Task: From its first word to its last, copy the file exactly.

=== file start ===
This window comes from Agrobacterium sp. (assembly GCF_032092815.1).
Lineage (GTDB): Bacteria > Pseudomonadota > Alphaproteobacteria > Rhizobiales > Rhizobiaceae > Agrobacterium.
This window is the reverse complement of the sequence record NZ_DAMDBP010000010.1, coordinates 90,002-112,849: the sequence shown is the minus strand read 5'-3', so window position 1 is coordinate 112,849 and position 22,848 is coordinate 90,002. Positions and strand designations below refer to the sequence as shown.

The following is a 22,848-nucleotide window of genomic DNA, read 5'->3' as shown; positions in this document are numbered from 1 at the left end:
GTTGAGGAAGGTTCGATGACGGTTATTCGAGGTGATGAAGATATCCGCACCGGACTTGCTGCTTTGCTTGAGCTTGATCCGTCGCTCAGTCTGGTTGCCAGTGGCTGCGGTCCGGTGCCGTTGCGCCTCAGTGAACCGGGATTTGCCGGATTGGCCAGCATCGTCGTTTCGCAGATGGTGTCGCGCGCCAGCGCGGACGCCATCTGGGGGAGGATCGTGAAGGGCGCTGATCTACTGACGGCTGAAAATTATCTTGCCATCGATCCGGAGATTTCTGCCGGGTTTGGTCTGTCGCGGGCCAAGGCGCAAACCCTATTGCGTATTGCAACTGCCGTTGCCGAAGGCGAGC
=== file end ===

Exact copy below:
This window comes from Agrobacterium sp. (assembly GCF_032092815.1).
Lineage (GTDB): Bacteria > Pseudomonadota > Alphaproteobacteria > Rhizobiales > Rhizobiaceae > Agrobacterium.
This window is the reverse complement of the sequence record NZ_DAMDBP010000010.1, coordinates 90,002-112,849: the sequence shown is the minus strand read 5'-3', so window position 1 is coordinate 112,849 and position 22,848 is coordinate 90,002. Positions and strand designations below refer to the sequence as shown.

The following is a 22,848-nucleotide window of genomic DNA, read 5'->3' as shown; positions in this document are numbered from 1 at the left end:
GTTGAGGAAGGTTCGATGACGGTTATTCGAGGTGATGAAGATATCCGCACCGGACTTGCTGCTTTGCTTGAGCTTGATCCGTCGCTCAGTCTGGTTGCCAGTGGCTGCGGTCCGGTGCCGTTGCGCCTCAGTGAACCGGGATTTGCCGGATTGGCCAGCATCGTCGTTTCGCAGATGGTGTCGCGCGCCAGCGCGGACGCCATCTGGGGGAGGATCGTGAAGGGCGCTGATCTACTGACGGCTGAAAATTATCTTGCCATCGATCCGGAGATTTCTGCCGGGTTTGGTCTGTCGCGGGCCAAGGCGCAAACCCTATTGCGTATTGCAACTGCCGTTGCCGAAGGCGAGC